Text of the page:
The horrific deaths of four Victorian police officers during seemingly routine traffic duties have brought the dangers of policing into sharp relief.
There are many threats to officers while they carry out their duties, some more extreme than others. In a declaration about the seriousness and risk of spitting, and just how common it is, states and territories have introduced additional laws (aside from common assault) to deal with people deliberately spitting, sneezing and coughing on police and other essential services personnel.
So, exactly how are our officers sustaining injuries and other medical conditions, and how often are officers dying in the line of duty?
The National Police Memorial honour roll commemorates Australian police officers who have been killed or died while on duty in recognition of their contribution to the Australian community. An examination of these fatalities from the past two decades provides some revealing insights.
There were 51 officer fatalities in Australia between 2000 and 2019, an average of two to three a year. Until the recent deaths in Victoria, there has not been so many deaths in Australia in a single year since the deaths of five officers in 2005. However, those fatalities were all separate incidents. Sadly, in 2001, four officers died in the same plane crash.
Officer fatalities have three main causes: accidents, assaults and health-related incidents. Similar to the recent Victorian fatalities, Australian police officers mostly died due to accidents (65% of all police fatalities), with road accidents being the leading cause.
These deaths tend to occur during seemingly low-risk activities such as general duties patrols. Most of these accidents involve motor vehicles (55%), while 21% involve motorcycles. However, as previously mentioned, there have been plane crashes (21%) and there was one accidental shooting.
It is notable that the number of overall officer fatalities decreased substantially after 2007. Before 2008, there was an average of 4.5 police deaths per year. But from 2008 onwards, the average fell to 1.25 deaths per year. This decrease is mostly due to the decrease in accidents, which dropped from an average of 3.25 per year to just 0.58 per year.
So what changed? This decrease might be explained by technological advances and changes to practices. For example, the Australian Design Rules changed motor vehicle safety standards to increase the safety of airbags in 2006.
Also, police forces adopted more helicopters into their fleets. The use of helicopters for police pursuits may reduce the necessity for officers to engage in high-risk vehicle pursuits, and therefore decrease the number of accidents.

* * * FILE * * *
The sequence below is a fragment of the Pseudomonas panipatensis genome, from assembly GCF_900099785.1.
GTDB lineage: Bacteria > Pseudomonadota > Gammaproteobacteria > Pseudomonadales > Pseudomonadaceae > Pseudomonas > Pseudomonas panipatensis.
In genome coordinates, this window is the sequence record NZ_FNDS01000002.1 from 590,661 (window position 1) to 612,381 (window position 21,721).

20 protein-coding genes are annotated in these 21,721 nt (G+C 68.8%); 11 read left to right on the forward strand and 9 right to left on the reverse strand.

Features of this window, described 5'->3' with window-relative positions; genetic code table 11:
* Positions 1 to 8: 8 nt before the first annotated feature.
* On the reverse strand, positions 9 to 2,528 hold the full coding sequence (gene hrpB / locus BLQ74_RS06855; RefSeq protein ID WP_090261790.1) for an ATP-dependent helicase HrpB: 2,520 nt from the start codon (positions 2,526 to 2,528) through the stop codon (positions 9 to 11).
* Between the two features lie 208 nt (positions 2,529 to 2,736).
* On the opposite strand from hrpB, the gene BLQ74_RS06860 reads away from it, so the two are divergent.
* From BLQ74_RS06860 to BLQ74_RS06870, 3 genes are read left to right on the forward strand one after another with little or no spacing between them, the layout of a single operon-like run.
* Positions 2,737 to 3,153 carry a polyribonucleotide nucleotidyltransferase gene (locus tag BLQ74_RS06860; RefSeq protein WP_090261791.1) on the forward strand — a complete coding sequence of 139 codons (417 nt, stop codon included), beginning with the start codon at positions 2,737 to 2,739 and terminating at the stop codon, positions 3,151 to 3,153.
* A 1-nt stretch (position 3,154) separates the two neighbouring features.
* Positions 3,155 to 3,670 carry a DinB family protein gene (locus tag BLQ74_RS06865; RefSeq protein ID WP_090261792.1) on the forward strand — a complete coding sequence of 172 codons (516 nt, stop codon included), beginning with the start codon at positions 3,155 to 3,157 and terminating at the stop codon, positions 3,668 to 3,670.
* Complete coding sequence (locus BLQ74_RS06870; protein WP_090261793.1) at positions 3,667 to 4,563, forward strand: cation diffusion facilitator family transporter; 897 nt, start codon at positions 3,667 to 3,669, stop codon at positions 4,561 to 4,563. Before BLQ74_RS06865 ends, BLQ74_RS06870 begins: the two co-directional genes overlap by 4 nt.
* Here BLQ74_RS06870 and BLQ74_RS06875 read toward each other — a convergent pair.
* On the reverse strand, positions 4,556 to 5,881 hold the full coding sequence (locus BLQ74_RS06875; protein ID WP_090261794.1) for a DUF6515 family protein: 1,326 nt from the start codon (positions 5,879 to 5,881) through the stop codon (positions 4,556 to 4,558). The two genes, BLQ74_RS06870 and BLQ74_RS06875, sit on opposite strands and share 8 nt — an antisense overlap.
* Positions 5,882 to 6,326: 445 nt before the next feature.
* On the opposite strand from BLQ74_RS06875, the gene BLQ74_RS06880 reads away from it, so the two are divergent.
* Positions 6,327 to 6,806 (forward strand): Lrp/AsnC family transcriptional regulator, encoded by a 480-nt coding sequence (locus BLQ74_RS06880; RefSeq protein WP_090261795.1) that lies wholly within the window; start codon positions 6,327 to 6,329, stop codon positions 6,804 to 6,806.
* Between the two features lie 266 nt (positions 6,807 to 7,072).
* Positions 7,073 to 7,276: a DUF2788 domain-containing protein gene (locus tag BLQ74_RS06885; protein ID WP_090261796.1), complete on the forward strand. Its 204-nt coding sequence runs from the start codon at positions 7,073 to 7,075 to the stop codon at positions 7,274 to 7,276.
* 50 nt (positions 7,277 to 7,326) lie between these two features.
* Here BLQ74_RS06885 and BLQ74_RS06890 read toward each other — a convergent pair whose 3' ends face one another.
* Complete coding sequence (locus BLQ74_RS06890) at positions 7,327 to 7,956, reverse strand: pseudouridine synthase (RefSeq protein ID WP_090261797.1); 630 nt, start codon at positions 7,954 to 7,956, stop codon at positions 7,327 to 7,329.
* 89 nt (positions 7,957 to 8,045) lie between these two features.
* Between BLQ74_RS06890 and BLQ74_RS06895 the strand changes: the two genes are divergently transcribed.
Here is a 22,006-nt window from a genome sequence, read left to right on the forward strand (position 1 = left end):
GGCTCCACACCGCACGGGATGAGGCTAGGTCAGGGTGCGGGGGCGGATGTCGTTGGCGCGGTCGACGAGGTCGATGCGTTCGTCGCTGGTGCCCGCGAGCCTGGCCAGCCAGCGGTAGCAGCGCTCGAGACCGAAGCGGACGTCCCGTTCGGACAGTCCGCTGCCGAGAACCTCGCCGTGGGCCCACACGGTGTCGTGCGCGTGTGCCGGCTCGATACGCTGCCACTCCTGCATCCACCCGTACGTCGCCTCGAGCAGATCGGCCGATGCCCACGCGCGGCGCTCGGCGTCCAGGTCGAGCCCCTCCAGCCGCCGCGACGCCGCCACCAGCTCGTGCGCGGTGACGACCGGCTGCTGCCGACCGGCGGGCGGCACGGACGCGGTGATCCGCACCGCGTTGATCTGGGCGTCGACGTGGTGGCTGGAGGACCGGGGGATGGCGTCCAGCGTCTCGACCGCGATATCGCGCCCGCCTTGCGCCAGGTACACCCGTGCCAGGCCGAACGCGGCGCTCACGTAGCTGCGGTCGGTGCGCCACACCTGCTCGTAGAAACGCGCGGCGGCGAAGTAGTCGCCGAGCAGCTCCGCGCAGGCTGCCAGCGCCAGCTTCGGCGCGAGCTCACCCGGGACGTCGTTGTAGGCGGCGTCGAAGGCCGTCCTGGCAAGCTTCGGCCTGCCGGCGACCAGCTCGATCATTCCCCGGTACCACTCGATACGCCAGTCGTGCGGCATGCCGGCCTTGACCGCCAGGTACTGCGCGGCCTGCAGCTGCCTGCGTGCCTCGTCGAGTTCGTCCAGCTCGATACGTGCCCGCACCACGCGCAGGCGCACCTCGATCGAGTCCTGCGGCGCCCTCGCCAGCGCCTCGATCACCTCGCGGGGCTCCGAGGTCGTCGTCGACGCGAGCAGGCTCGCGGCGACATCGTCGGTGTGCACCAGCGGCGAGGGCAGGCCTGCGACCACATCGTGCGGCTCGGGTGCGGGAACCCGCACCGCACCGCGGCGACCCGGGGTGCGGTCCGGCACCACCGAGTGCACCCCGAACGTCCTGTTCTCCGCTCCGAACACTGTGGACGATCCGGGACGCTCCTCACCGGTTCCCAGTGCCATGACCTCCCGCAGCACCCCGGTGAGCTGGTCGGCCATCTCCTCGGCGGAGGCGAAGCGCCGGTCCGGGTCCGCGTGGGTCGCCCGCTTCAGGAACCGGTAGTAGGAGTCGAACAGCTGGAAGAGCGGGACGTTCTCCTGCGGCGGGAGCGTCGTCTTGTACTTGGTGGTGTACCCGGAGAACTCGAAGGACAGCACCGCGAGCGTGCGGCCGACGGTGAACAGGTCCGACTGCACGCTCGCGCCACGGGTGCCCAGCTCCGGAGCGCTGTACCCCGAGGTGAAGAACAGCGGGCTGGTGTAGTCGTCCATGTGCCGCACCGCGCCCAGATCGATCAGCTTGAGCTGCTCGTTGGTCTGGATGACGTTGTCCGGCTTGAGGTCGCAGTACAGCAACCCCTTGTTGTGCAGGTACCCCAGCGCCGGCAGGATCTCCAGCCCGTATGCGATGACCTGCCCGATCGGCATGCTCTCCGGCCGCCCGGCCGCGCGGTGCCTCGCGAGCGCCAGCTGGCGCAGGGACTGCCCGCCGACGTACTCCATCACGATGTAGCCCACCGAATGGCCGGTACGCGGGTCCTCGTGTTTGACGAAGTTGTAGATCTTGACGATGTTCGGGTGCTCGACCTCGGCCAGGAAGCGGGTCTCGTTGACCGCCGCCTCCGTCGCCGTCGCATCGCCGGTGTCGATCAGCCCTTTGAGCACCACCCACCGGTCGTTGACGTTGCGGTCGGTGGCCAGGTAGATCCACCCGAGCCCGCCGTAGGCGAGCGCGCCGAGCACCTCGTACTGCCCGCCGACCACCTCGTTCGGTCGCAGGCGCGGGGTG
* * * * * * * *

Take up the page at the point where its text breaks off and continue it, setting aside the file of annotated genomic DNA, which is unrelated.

Finally, an inquest into the death of Senior Constable Peter Wilson led to changes to roadside policing practices, which may also have contributed to the decrease in fatalities.
However, officers face not only accidents, but also assaults and homicides – not typically faced in most other occupations. In the past two decades, there were 14 assaults on police. While these were almost always shootings (11 of the 14 cases), in one incident the driver of a stolen vehicle purposefully swerved to hit an officer.
Furthermore, the stressful and physical nature of policing can lead to health-related fatalities. While mental health fatalities, such as suicide, are not included in the data, physical health-related incidents are included. Over the past 20 years, four officers have died due to health-related matters while on duty. Three of these cases involved a cardiovascular event such as a heart attack during training. In the fourth case an officer died from a respiratory illness.
This last fatality highlights current concerns during these coronavirus times. While the cause of this officer’s death is unknown, there are strong concerns for the safety of our officers who we rely upon in times of crisis and to protect our community.
Indeed, a recent study of significant events in Queensland found almost half (44%) of the officers involved in these events reported sustaining an injury. These mostly involved officers being spat on or bitten (36% of injuries reported). This is concerning because of the risk of viral infections (all these officers required testing for infection) and work-related anxiety.
The study argues these types of attacks are indicative of opportunistic assaults; that is, the offender takes advantage of the situation and attacks an officer. Furthermore, being spat on is often viewed as insulting and disgusting, which may cause negative reactions from police and society.
These figures only include the physical dangers of policing and do not include the mental toll on our officers. Tragic recent events have highlighted the high-risk nature of policing and the need to better understand the dangers involved in order to protect our officers from harm so they can protect us during times of crisis.